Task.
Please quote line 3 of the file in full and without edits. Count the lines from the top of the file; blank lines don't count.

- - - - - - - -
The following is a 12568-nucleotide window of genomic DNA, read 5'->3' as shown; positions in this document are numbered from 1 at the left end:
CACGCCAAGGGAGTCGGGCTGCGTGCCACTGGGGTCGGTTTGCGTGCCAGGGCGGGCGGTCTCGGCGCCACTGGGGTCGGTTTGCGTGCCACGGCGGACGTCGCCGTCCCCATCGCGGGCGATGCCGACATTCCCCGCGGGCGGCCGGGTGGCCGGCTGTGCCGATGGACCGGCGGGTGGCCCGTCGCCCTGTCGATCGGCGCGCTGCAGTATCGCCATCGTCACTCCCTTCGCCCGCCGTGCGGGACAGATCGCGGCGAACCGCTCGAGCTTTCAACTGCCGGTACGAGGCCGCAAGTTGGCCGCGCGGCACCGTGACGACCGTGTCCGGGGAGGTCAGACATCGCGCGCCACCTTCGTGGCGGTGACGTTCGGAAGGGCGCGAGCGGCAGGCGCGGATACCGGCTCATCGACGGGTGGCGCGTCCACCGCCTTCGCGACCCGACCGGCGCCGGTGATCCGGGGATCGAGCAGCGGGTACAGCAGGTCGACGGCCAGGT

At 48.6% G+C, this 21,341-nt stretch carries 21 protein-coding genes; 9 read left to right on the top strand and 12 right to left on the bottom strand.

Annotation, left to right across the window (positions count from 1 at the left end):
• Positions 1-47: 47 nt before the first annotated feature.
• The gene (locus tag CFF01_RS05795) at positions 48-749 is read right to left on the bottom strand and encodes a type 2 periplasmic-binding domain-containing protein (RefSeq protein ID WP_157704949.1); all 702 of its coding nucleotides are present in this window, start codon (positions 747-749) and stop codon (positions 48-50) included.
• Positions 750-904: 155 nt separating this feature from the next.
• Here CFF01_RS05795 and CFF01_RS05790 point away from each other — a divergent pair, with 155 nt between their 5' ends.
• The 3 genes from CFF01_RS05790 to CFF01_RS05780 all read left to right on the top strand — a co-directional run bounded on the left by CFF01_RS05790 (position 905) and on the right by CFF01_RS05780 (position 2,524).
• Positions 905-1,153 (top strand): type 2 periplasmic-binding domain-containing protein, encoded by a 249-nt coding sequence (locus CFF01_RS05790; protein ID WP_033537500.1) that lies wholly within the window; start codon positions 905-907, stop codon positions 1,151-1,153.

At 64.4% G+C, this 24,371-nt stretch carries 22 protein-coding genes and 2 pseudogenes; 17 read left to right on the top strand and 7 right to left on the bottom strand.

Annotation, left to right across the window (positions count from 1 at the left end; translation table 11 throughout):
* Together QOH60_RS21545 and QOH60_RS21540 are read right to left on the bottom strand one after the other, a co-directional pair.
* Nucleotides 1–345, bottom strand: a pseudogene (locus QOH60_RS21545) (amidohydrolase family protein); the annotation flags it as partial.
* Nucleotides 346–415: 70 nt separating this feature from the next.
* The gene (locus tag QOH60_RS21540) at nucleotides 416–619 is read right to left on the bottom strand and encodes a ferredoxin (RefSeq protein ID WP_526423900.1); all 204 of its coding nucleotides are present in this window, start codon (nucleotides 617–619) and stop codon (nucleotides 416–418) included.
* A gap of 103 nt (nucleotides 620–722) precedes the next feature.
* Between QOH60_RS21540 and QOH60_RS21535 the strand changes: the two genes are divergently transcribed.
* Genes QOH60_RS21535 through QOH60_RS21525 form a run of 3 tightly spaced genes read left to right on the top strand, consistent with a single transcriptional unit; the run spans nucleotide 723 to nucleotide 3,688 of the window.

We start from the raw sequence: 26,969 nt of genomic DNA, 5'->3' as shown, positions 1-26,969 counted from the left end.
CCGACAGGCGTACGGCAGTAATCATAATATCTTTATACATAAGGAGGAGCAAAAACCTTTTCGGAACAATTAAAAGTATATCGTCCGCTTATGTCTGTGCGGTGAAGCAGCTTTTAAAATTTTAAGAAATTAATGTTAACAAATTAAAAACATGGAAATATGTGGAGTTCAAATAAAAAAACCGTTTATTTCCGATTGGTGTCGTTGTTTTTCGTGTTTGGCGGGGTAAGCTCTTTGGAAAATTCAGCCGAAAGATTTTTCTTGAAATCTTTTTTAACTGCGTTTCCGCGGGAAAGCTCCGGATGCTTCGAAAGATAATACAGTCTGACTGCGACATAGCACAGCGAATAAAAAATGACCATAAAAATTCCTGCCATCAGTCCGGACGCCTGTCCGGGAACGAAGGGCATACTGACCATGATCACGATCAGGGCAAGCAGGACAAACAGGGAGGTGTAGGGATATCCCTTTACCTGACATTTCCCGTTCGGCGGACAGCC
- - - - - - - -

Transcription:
At 48.6% G+C, this 21,341-nt stretch carries 21 protein-coding genes; 9 read left to right on the top strand and 12 right to left on the bottom strand.